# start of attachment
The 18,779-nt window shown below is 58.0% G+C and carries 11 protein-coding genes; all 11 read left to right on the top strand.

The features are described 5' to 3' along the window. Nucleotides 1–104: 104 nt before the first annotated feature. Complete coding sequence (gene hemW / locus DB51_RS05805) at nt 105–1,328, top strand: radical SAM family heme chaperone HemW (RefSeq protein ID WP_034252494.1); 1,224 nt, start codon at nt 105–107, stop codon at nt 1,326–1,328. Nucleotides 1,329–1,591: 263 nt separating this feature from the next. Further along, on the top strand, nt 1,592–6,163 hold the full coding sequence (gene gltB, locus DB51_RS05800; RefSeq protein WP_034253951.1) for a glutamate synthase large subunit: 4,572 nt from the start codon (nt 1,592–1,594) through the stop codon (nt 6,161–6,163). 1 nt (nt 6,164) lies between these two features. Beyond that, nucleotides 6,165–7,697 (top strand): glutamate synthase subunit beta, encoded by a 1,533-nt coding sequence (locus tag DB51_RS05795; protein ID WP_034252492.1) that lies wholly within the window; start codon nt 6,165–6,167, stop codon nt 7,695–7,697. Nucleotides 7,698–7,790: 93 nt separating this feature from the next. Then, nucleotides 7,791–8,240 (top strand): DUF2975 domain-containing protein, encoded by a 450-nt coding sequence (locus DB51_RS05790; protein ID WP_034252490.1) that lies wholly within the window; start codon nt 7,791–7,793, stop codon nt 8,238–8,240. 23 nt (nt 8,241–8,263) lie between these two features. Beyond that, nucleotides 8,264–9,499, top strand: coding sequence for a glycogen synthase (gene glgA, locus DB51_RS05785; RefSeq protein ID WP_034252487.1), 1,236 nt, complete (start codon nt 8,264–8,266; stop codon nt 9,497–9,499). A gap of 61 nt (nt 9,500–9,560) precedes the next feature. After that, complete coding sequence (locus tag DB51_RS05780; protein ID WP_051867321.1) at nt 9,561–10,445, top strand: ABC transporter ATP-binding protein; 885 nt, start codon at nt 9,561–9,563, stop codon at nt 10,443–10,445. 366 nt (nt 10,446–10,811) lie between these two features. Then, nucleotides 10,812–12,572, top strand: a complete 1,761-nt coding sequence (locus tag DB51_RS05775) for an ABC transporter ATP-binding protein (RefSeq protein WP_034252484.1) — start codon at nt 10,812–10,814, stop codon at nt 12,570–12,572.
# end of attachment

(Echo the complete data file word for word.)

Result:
The 18,779-nt window shown below is 58.0% G+C and carries 11 protein-coding genes; all 11 read left to right on the top strand.

The features are described 5' to 3' along the window. Nucleotides 1–104: 104 nt before the first annotated feature. Complete coding sequence (gene hemW / locus DB51_RS05805) at nt 105–1,328, top strand: radical SAM family heme chaperone HemW (RefSeq protein ID WP_034252494.1); 1,224 nt, start codon at nt 105–107, stop codon at nt 1,326–1,328. Nucleotides 1,329–1,591: 263 nt separating this feature from the next. Further along, on the top strand, nt 1,592–6,163 hold the full coding sequence (gene gltB, locus DB51_RS05800; RefSeq protein WP_034253951.1) for a glutamate synthase large subunit: 4,572 nt from the start codon (nt 1,592–1,594) through the stop codon (nt 6,161–6,163). 1 nt (nt 6,164) lies between these two features. Beyond that, nucleotides 6,165–7,697 (top strand): glutamate synthase subunit beta, encoded by a 1,533-nt coding sequence (locus tag DB51_RS05795; protein ID WP_034252492.1) that lies wholly within the window; start codon nt 6,165–6,167, stop codon nt 7,695–7,697. Nucleotides 7,698–7,790: 93 nt separating this feature from the next. Then, nucleotides 7,791–8,240 (top strand): DUF2975 domain-containing protein, encoded by a 450-nt coding sequence (locus DB51_RS05790; protein ID WP_034252490.1) that lies wholly within the window; start codon nt 7,791–7,793, stop codon nt 8,238–8,240. 23 nt (nt 8,241–8,263) lie between these two features. Beyond that, nucleotides 8,264–9,499, top strand: coding sequence for a glycogen synthase (gene glgA, locus DB51_RS05785; RefSeq protein ID WP_034252487.1), 1,236 nt, complete (start codon nt 8,264–8,266; stop codon nt 9,497–9,499). A gap of 61 nt (nt 9,500–9,560) precedes the next feature. After that, complete coding sequence (locus tag DB51_RS05780; protein ID WP_051867321.1) at nt 9,561–10,445, top strand: ABC transporter ATP-binding protein; 885 nt, start codon at nt 9,561–9,563, stop codon at nt 10,443–10,445. 366 nt (nt 10,446–10,811) lie between these two features. Then, nucleotides 10,812–12,572, top strand: a complete 1,761-nt coding sequence (locus tag DB51_RS05775) for an ABC transporter ATP-binding protein (RefSeq protein WP_034252484.1) — start codon at nt 10,812–10,814, stop codon at nt 12,570–12,572.